The “Swift” designation in the Swift Trawler 34’s name reflects this boats uniquely designed hull. Instead of being full displacement, as many boats of this type are, the Swift Trawler 34 has a semi-displacement hull, allowing it to partially ride on top of the water’s surface instead of pushing through it. With a single 425-horsepower, six-cylinder Cummins turbo diesel you’re talking a 22-knot top-end and a 16-knot cruise. That’s an awfully nice feather to have in your hat, at least when you’re trying to put lots of miles under your keel.

With a robust, shippy-looking design, the Swift Trawler has just about everything needed for extended passagemaking or a long weekend exploration of your home waters. The master stateroom is situated all the way forward in the bow, while a smaller guest stateroom is located just aft of it, to port. An enclosed shower and head are located on the same level. Up in the main saloon are a galley, the helm, and an expansive dining area that can be turned into a sleeping berth. Large expanses of glass make the area feel open and well–lighted. A large aft cockpit is great for hanging out and relaxing, and a teak-capped swim platform makes getting in and out of the water easy. Above is a large flybridge deck with commanding views and comfy seating.

This boat appears to have been well maintained, and the owner has kept detailed records of her upkeep, describing her as “like new.” Visions of that trip down the Intracoastal, or maybe an adventure up north to New England in the summer, still dance in our heads.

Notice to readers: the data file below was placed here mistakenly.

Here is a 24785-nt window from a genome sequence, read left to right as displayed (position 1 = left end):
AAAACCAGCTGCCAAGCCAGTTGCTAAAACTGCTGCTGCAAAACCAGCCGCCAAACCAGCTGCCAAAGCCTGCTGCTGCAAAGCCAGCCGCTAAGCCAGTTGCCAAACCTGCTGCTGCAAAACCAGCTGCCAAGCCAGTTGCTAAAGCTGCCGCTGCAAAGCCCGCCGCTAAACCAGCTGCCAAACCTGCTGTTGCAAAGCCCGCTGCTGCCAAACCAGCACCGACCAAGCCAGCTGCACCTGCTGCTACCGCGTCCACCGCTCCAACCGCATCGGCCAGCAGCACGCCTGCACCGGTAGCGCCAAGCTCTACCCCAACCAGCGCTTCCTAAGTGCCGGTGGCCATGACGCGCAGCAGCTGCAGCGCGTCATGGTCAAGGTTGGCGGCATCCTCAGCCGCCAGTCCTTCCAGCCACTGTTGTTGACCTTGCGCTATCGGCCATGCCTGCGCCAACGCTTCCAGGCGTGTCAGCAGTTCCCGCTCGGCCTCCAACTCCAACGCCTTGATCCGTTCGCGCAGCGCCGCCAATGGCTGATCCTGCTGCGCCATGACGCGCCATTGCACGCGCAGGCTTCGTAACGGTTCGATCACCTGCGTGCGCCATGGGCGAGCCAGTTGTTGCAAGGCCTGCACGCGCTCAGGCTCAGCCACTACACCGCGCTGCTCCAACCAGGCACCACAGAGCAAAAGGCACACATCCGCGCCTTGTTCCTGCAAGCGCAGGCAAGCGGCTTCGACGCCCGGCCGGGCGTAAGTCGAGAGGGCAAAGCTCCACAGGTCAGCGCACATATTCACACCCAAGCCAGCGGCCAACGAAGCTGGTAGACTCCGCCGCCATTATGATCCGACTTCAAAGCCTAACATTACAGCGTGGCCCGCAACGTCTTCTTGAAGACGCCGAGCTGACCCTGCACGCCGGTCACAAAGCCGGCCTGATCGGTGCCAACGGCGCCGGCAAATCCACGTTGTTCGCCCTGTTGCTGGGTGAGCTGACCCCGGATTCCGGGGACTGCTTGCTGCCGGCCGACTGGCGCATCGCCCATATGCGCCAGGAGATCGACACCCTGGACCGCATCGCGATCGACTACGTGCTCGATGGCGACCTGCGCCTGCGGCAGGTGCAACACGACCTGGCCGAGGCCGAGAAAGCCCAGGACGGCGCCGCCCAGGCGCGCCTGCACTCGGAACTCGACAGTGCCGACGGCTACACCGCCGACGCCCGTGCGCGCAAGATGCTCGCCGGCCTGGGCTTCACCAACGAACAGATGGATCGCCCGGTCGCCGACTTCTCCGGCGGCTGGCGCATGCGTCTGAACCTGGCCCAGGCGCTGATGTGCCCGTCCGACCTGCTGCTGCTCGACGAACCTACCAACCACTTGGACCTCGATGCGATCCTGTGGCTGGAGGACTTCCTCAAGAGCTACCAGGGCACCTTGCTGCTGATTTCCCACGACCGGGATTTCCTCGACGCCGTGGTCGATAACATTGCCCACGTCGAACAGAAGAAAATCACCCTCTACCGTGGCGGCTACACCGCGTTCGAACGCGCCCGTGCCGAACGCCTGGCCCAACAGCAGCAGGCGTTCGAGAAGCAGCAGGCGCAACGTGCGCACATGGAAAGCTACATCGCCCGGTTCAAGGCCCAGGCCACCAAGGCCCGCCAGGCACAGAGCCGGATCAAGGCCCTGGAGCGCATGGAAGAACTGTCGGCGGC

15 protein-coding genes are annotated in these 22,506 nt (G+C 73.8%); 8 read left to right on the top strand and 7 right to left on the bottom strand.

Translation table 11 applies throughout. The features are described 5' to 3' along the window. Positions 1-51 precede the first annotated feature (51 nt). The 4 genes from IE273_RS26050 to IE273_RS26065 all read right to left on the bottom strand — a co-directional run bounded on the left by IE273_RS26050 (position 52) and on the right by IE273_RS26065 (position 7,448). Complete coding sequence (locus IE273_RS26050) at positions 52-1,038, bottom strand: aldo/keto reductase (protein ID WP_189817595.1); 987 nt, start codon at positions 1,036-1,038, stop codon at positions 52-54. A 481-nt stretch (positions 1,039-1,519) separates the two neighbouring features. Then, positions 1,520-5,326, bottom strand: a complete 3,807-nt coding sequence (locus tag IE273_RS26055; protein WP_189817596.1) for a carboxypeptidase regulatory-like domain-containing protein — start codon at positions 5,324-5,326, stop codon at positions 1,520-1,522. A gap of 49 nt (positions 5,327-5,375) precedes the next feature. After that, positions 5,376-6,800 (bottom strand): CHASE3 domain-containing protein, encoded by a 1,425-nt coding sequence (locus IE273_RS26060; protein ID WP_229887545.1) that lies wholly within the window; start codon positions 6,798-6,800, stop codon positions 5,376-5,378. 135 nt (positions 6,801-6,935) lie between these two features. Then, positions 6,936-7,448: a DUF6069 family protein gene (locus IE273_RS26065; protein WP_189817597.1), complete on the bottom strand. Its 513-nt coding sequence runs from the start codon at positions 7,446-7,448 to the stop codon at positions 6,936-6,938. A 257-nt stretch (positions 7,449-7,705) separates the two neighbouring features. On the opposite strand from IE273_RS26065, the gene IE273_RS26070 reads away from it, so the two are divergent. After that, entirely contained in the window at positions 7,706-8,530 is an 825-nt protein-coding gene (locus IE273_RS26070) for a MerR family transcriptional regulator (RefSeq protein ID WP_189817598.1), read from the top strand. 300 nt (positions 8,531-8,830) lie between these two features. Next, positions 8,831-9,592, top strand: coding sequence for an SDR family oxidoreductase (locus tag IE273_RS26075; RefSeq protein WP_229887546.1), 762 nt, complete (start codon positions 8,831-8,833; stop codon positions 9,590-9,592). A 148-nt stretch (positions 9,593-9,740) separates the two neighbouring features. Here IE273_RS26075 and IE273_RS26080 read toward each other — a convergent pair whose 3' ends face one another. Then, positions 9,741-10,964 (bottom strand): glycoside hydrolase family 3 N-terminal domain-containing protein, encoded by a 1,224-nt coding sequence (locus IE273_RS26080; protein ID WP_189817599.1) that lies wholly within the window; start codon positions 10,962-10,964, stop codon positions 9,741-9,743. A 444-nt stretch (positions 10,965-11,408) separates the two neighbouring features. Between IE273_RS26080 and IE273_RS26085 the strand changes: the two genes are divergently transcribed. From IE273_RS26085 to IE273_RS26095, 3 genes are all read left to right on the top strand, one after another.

1974 Bertram 31 Flybridge

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You could easily say that the Bertram 31 was legendary naval architect C. Raymond Hunt’s masterpiece—a true work of art. Its deep-V hull, sleek lines, rugged construction, and amazing sea-keeping abilities have lifted it almost to cult status. The design is so popular, in fact, that a good number of the 1,800 original hulls are still around, having been extensively refitted and repowered, keeping the design alive. The Bertram brand has even been reborn because of this design—a new 35-footer based on the original 31 is in the works. You can see why this 1974 model made us take a closer look.

1974 Bertram 31 Flybridge

1974 Bertram 31 Flybridge

Repowered in 2007 with new 375-horsepower Crusader gasoline engines, the listing’s pictures illustrate a boat that’s been extremely well-maintained. Expect a top speed around the upper 30s, and an efficient cruise speed in the mid 20s. As an added bonus from the original power plants, these Crusaders are fresh-water cooled. That means less worrying about corrosion issues inside the engines.

Though the Bertram 31 typically came equipped as a flybridge, this model also comes with a beautifully built Palm Beach tuna tower and additional helm station. A fighting chair accents the huge cockpit—a beloved design element of this boat—and the owner has added many fishing features to make this a capable angling machine. Electronics aboard include a Furuno FCV 585 fish finder, Furuno depth finder, Garmin GPS, and an autopilot—a great tool for trolling. If you can’t find and catch fish with this boat, you may want to take up another hobby. Just saying.

Inside, the Bertram’s accommodations are fairly Bohemian, though there’s plenty of comfy seating and additional room for stowing gear and fishing tackle safely out of the weather. There’s a V-berth stateroom situated in the bow for casual overnighting—or daytime siestas—as needed.

This classic has an asking price of only $59,900. If you’re interested you’d be smart to jump as soon as possible. Our guess is this boat won’t last long.